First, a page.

With the Legislature adjourned until a likely veto override session next month and Gov. Phil Scott reviewing the stack of bills on his desk — and awaiting the magic 80 percent vaccination threshold that will trigger the end of COVID restrictions — there’s a bit of a lull for Look Ahead, Vermont.
Not to worry, things will pick up soon. There’s crucial work to be done this summer, and some unfolding political drama about who might or might not run for which office in 2022, starting with U.S. Sen. Patrick Leahy and whether he pursues another six-year term in office next year.
In the meantime, it seemed like a good time to tell you what I’ve learned in this first full year of covering our state government. (Ask me again in 10 years or 10 weeks, and you might get different answers.)
First and foremost, your lawmakers work hard.
Packing a full year of legislating into less than six short months is a mighty challenge in any year. Doing so at the height of a pandemic, when there are so many needs to be met, and somehow making it happen in a virtual environment where one-on-one conversations are impossible, only heightened the degree of difficulty.
Here’s what else had to be done between January and June:
A state budget needed to be passed. Millions of dollars in federal aid to meet the needs of housing, schools, mental health and infrastructure needed to be allocated. A $5.6 billion unfunded pension liability that will swallow more than $300 million of general fund revenue in fiscal 2022 alone had to be addressed. And the continued inequity in the per-pupil weighting factors in the state’s education funding formula needed to be addressed.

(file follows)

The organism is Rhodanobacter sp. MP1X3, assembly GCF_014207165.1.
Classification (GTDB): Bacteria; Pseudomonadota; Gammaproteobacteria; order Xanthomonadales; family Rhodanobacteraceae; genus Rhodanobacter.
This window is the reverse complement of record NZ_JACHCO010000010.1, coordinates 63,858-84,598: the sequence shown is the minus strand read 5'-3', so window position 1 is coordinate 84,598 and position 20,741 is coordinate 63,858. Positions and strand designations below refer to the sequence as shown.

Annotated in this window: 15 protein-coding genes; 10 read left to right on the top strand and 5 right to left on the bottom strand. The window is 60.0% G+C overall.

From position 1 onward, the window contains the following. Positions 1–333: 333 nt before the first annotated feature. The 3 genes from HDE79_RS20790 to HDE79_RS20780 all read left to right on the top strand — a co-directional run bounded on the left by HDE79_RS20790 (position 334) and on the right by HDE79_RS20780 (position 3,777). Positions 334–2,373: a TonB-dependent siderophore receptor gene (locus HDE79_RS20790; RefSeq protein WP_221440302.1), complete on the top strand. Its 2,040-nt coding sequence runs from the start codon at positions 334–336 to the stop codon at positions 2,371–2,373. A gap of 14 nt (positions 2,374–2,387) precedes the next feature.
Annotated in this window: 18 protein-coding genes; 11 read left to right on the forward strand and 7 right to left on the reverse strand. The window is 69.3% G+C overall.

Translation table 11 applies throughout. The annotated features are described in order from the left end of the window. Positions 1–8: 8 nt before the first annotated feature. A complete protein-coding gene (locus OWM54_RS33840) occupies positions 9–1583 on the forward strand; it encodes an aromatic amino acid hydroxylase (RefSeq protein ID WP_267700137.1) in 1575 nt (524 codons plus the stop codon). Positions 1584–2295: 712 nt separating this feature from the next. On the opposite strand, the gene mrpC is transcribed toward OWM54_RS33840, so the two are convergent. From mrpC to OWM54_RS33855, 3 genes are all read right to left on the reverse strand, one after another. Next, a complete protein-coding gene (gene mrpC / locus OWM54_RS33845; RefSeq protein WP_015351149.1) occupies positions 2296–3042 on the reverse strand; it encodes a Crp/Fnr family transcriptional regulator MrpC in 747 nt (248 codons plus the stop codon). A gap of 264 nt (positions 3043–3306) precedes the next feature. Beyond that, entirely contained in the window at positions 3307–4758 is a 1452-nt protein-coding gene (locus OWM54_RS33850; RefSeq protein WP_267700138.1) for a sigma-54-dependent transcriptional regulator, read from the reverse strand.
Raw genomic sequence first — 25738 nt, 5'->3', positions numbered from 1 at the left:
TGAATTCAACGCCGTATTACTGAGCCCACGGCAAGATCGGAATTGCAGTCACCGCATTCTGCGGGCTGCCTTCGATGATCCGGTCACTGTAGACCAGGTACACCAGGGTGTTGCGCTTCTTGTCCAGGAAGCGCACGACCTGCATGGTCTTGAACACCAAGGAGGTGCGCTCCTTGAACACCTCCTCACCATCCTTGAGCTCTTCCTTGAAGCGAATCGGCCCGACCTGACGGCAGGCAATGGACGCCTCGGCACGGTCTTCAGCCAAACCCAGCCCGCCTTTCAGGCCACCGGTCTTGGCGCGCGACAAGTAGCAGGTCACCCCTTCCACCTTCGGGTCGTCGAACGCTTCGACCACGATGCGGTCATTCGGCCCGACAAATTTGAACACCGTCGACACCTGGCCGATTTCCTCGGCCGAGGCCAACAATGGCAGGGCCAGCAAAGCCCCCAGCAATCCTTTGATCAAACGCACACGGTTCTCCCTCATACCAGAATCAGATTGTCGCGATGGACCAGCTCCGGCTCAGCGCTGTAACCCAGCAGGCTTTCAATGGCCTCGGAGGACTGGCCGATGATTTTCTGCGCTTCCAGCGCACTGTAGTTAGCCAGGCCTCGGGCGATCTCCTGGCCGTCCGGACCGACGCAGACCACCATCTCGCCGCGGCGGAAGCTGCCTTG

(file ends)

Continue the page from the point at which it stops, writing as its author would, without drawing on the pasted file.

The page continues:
Lawmakers had committed to extending universal high-speed broadband and making child care more affordable, and passed bills laying the groundwork for both initiatives. They were told they needed to make key fixes in the cannabis tax and regulate law passed last year, to better address social equity and historic systemic racism, and they did so.
Yes, your lawmakers do indeed work hard. I know, because I tried to keep up with them on these topics and many more. There’s 180 of them and one of me, so I did not always succeed. It was a challenge every day.
It would have been easy for the Legislature to completely avoid debates on unfunded pension liability or per-pupil weighting factors. The pandemic and the lack of in-person discussion would have been legitimate excuses for putting off both issues.
But as much as critics questioned whether assigning those issues to task forces was another example of kicking the can, the Legislature did indeed raise and debate these issues. But the real show of political fortitude will come next year, when decisions must be made in an election year.
Second, you can learn a lot about your state and the issues it faces by following state government.
One might think that a 50-something reporter who’s been in the news business for more than 25 years would feel a bit “been there, done that” about taking on a new assignment.
But the policy and operations of a $7.3 billion enterprise are full of constant surprises, and I have learned so much in the past 12 months about so many topics affecting Vermont and its future. I’ve tried to pass along as much of that learning as I can. And it’s a worthy use of your time to learn more.